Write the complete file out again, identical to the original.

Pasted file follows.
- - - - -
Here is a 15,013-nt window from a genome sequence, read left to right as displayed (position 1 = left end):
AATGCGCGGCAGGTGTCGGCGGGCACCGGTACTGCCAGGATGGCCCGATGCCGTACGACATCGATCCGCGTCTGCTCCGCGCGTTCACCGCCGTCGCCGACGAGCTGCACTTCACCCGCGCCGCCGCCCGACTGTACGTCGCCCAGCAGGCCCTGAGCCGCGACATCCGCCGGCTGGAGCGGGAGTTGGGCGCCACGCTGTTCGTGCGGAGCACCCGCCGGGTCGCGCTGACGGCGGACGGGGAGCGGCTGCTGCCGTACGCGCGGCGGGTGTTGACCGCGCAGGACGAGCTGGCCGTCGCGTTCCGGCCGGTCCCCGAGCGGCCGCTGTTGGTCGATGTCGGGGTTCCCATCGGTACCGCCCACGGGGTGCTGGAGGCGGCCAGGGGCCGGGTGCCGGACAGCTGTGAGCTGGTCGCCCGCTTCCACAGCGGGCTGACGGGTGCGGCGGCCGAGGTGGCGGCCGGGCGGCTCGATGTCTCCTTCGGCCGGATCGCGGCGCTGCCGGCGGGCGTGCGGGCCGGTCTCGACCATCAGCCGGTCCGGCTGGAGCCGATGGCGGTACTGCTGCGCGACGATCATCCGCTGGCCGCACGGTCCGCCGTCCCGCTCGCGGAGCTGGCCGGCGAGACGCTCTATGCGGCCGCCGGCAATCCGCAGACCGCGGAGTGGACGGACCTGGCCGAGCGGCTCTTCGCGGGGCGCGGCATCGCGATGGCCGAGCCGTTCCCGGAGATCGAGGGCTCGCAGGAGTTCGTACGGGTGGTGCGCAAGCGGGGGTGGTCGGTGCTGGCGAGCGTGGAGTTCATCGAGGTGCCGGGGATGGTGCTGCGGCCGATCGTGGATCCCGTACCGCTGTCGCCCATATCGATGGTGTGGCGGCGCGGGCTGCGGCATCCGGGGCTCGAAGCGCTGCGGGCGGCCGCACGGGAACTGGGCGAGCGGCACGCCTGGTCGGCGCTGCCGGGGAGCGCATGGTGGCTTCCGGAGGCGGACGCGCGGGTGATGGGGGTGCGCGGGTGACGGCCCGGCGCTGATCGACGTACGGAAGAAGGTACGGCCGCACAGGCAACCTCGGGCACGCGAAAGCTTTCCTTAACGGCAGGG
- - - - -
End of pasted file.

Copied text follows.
Here is a 15,013-nt window from a genome sequence, read left to right as displayed (position 1 = left end):
AATGCGCGGCAGGTGTCGGCGGGCACCGGTACTGCCAGGATGGCCCGATGCCGTACGACATCGATCCGCGTCTGCTCCGCGCGTTCACCGCCGTCGCCGACGAGCTGCACTTCACCCGCGCCGCCGCCCGACTGTACGTCGCCCAGCAGGCCCTGAGCCGCGACATCCGCCGGCTGGAGCGGGAGTTGGGCGCCACGCTGTTCGTGCGGAGCACCCGCCGGGTCGCGCTGACGGCGGACGGGGAGCGGCTGCTGCCGTACGCGCGGCGGGTGTTGACCGCGCAGGACGAGCTGGCCGTCGCGTTCCGGCCGGTCCCCGAGCGGCCGCTGTTGGTCGATGTCGGGGTTCCCATCGGTACCGCCCACGGGGTGCTGGAGGCGGCCAGGGGCCGGGTGCCGGACAGCTGTGAGCTGGTCGCCCGCTTCCACAGCGGGCTGACGGGTGCGGCGGCCGAGGTGGCGGCCGGGCGGCTCGATGTCTCCTTCGGCCGGATCGCGGCGCTGCCGGCGGGCGTGCGGGCCGGTCTCGACCATCAGCCGGTCCGGCTGGAGCCGATGGCGGTACTGCTGCGCGACGATCATCCGCTGGCCGCACGGTCCGCCGTCCCGCTCGCGGAGCTGGCCGGCGAGACGCTCTATGCGGCCGCCGGCAATCCGCAGACCGCGGAGTGGACGGACCTGGCCGAGCGGCTCTTCGCGGGGCGCGGCATCGCGATGGCCGAGCCGTTCCCGGAGATCGAGGGCTCGCAGGAGTTCGTACGGGTGGTGCGCAAGCGGGGGTGGTCGGTGCTGGCGAGCGTGGAGTTCATCGAGGTGCCGGGGATGGTGCTGCGGCCGATCGTGGATCCCGTACCGCTGTCGCCCATATCGATGGTGTGGCGGCGCGGGCTGCGGCATCCGGGGCTCGAAGCGCTGCGGGCGGCCGCACGGGAACTGGGCGAGCGGCACGCCTGGTCGGCGCTGCCGGGGAGCGCATGGTGGCTTCCGGAGGCGGACGCGCGGGTGATGGGGGTGCGCGGGTGACGGCCCGGCGCTGATCGACGTACGGAAGAAGGTACGGCCGCACAGGCAACCTCGGGCACGCGAAAGCTTTCCTTAACGGCAGGG